Listed in order of water flow – (water enters #1 first)
1. THIN LAYER SPONGE (up to 3/4-1 1/2” thick) – this is part of the physical filtration.
It protects the biological filter media from prematurely clogging due to small or larger pieces of leaves and other physical contaminants that enter the filter. The sponge therefore does not have to be thick; its sole purpose being to absorb larger amounts of physical dirt. The role of the sponge as biological filtration is negligible. The sponge can be squeezed and washed in tap water when cleaning the filter. Furthermore, the sponge does not need to be replaced in the filter until it has worn out and begins to deteriorate. Oase canister filters have unique pre-filters.
2. BIOLOGICAL FILTER MATERIAL
It is important that the filter material be high quality, sufficiently porous (allowing room for bacteria to adhere), and be sufficient particle size that it not restrict the water flow of the filter. This type of filter media should occupy most of the filter capacity of the canister filter. Since the media only provides beneficial surface for the bacteria, high quality biological filter media does not need to be replaced frequently. They should perform their function for many years with proper cleaning. Replacing 50% of this media annually to prevent long term clogging of the pores is the most that is ever needed. For faster cycling or “seeding” of the biological filter media due to new tank setup, dosing with aquaLife Activate should be done after a power outage, filter shutdown, increased fish loads, or during cleaning.
3. THIN LAYER OF COTTON OR BONDED PADDING. Like a sponge, this material performs physical filtration but filters finer particles. As a final step, it prevents small dirt that passes through the other filter media from returning to the aquarium. We recommend everyone use aquarium Bonded Padding by aquaLife for fine filtration. When cleaning the filter, simply discard the Bonded Padding and replace it, allowing for continued fast, easy, and efficient filtration.
4. ADDITIONAL FILTER MATERIALS. In addition to the three filter materials discussed above, there are other filter materials that we consider important. The most important of which are: Seachem Purigen, aquaLife Pelleted Carbon, aquaLife Activated Carbon, Chemi-Pure Green, and PolyFilters. Purigen helps to produce colorless, crystal-clear water by chemical methods; Pelleted Carbon or Activated Carbon are best for water clarity, odor, removing tannins and organics. Chemi-Pure Green is pelleted carbon and resin like Purigen. Poly Filters are unique chemical pads that can remove a range of pollutants and change color as they absorb pollutants. Depending on the filter design an additional layer of Blue Bonded Padding may be needed after any additional filter media to contain the chemical media. Often using the Polyfilter as the last stage will be all that is needed.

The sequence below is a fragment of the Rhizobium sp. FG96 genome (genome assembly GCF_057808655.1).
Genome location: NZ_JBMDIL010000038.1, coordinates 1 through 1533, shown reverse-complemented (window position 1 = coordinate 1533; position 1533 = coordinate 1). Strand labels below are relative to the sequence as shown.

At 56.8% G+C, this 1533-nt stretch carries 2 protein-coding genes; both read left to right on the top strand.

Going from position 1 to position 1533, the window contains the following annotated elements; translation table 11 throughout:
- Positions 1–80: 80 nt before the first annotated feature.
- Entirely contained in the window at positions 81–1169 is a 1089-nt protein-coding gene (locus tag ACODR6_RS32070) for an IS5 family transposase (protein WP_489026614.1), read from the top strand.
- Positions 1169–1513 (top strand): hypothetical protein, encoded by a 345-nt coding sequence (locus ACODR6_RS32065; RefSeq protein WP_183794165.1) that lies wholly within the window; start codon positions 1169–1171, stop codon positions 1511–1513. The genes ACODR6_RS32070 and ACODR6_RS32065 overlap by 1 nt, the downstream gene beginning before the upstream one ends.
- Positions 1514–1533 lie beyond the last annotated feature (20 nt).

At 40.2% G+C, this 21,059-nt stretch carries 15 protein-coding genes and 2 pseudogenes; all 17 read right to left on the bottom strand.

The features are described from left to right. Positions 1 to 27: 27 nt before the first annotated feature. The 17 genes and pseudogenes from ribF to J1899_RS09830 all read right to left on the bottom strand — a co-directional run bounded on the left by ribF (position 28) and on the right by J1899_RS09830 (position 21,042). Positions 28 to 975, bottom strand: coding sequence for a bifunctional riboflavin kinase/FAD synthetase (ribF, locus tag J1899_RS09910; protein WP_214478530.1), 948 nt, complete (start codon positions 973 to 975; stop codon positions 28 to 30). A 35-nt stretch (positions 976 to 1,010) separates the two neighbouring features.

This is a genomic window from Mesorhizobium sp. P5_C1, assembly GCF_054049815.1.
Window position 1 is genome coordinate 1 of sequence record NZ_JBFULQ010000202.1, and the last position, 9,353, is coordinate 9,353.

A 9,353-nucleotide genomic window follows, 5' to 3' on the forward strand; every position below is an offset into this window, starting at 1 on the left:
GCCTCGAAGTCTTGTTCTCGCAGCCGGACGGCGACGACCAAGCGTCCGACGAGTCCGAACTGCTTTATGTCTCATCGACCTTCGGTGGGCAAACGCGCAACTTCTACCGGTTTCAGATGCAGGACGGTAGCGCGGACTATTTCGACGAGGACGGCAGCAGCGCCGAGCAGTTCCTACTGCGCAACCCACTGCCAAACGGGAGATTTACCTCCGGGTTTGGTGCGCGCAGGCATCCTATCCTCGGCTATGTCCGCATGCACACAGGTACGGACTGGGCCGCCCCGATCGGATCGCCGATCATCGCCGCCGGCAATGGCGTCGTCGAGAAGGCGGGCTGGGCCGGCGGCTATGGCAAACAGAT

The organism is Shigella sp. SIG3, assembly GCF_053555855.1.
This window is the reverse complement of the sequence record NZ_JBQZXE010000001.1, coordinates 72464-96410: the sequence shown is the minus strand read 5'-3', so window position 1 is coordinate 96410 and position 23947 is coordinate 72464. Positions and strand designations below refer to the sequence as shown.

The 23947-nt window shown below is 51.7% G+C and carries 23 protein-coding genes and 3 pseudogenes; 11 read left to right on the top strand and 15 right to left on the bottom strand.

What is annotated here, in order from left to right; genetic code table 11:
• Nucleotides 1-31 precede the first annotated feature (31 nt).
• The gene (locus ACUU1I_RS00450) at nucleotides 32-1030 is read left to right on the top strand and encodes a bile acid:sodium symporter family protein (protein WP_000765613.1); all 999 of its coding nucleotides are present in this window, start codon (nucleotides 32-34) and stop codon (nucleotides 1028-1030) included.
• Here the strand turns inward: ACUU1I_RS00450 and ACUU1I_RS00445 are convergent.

It is important to know that bacteria do not grow in the filter immediately. It takes time for them to multiply to sufficient numbers. Even with the use of a bacterial culture, such as Activate by aquaLife, which we recommend, it takes at least 2-4 weeks for the filter to grow bacteria properly. Wait at least 2-4 weeks for fish to be stocked, but plant the aquarium right away. Let the plants take hold and give the bacteria time to grow and multiply.
Bacteria need oxygen to function, which is extracted from the aquarium water that enters the filter. For this reason, the filter(s) should never be switched off for extended periods. During maintenance, make sure that the filter does not stay off too long. See the maintenance section for more details.
The ammonia decomposition capacity of external filters is not infinite, so never overpopulate your aquarium. Stock roughly 2 to 4 inches of fish per gallon of water. This ratio can vary from aquarium to aquarium depending on species and the quality of filtration. Consult with your local store for best results.
When choosing a filter, remember that cheaper filters usually contain a weaker filter material, lower quality pumps, and parts. Purchase additional filter material of the right quality such as aquaLife BioMatrix. Do not be set on using what comes with the filters. Manufacturers must make their filters attractively priced thus limiting what they can spend on the media they include. Upgrading from what the filters often come with will result in a more efficient higher quality filter.
Next Up Solution 3 Part 2 CO2